After Virgil
A very free version of
Aenidos liber iv, 173-188


Faster-growing than a tumour,
Through the world sped ugly rumour...

She’s supple, smart, light on her toes,
And gains momentum as she goes.
She may start small as weedy mouse,
But soon she’ll overtop the house,
Till, though her feet in muck may stand,
Her head's up in Cloud-Cuckoo-Land.
Rumour is fast. Her huge black wings
Hide fearful eyes, a tongue that stings,
Lungs that can bellow till they burst
And ears fine-tuned to hear the worst.
By night she’ll hiss round that odd place
Nor earth nor sky (What? Cyberspace?)
And through the small hours she will keep
Alert and growing- she won’t sleep.
Come daylight she’ll observe with malice
Events in cottage and in palace.
Then soon great cities shake in fear
At the enormities they hear,
And shudder when they taste the brew
In which she’s mixed the false and true.
Whenever men, fraught with disgust,
Eye one another with distrust,
Great Rumour has her power
She queens it in our
post-truth world!

George Simmers

If you have any comments on this poetic oddity, George Simmers  would be pleased to hear from you.

This version of Virgil's lines was a product of a Poetry Day meeting in Huddersfield, where we read, discussed and wrote about the poetry of Virgil. Thanks to Tim and Ken.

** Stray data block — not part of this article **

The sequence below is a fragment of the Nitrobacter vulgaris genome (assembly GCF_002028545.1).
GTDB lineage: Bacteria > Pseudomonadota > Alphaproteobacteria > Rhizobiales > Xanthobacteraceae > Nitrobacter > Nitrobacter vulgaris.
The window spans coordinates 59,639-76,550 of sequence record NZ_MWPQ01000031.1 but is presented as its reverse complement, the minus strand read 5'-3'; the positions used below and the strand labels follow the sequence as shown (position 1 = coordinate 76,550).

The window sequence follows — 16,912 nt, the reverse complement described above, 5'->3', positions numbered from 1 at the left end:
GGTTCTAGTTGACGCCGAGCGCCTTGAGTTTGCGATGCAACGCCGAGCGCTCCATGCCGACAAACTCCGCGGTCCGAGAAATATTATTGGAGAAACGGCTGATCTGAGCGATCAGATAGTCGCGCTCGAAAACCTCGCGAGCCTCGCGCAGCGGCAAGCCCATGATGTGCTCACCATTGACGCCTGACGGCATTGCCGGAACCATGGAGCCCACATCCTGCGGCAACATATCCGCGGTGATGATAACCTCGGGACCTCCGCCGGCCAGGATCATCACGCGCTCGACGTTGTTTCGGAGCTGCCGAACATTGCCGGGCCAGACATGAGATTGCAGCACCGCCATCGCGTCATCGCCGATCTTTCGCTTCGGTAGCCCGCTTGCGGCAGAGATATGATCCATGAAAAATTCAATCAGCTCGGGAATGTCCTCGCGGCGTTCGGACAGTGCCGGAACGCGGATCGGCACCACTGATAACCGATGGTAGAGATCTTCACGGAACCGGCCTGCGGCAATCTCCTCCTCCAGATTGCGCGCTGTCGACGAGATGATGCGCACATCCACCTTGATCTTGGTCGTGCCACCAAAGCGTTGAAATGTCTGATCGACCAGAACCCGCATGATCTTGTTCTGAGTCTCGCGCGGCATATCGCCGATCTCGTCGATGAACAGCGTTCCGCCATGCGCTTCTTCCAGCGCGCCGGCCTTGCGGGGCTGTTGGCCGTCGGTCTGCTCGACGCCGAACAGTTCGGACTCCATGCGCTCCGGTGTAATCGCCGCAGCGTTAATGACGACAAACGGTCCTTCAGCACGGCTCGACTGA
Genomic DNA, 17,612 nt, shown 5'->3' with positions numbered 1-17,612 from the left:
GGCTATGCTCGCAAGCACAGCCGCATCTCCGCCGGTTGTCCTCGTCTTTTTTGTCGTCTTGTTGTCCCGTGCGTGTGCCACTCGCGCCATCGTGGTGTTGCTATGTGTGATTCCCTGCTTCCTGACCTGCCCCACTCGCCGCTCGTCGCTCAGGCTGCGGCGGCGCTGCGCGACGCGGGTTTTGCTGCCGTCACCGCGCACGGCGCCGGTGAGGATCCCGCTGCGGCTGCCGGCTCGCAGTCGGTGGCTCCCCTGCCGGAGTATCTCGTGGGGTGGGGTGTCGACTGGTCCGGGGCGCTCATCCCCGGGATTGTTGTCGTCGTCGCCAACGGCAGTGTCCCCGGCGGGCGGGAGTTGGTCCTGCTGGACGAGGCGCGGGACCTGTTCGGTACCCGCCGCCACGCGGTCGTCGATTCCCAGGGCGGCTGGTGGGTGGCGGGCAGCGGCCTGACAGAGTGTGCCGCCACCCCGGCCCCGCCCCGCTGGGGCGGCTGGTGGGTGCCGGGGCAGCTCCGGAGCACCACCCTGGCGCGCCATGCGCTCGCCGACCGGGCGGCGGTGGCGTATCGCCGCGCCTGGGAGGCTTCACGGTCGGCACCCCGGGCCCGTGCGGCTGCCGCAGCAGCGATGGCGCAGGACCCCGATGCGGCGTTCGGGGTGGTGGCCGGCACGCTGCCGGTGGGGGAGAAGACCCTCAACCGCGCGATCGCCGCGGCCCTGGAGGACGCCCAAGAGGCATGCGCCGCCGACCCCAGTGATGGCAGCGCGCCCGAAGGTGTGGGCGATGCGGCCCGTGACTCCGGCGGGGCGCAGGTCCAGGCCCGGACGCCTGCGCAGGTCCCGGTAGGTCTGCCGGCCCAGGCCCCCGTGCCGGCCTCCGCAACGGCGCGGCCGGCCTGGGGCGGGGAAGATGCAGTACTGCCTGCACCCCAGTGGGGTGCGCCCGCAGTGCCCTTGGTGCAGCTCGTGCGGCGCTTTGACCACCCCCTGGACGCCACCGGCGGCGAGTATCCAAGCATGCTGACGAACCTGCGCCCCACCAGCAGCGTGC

Here is the original Latin:

Extemplo Libyae magnas it Fama per urbes,
Fama, malum qua non aliud velocius ullum:
mobilitate viget virisque adquirit eundo,  
parva metu primo, mox sese attollit in auras
ingrediturque solo et caput inter nubila condit.
illam Terra parens ira inritata deorum
extremam, ut perhibent, Coeo Enceladoque sororem
progenuit pedibus celerem et pernicibus alis,    
monstrum horrendum, ingens, cui quot sunt corpore plumae,
tot vigiles oculi subter (mirabile dictu),
tot linguae, totidem ora sonant, tot subrigit auris.
nocte volat caeli medio terraeque per umbram
stridens, nec dulci declinat lumina somno;       
luce sedet custos aut summi culmine tecti
turribus aut altis, et magnas territat urbes,
tam ficti pravique tenax quam nuntia veri.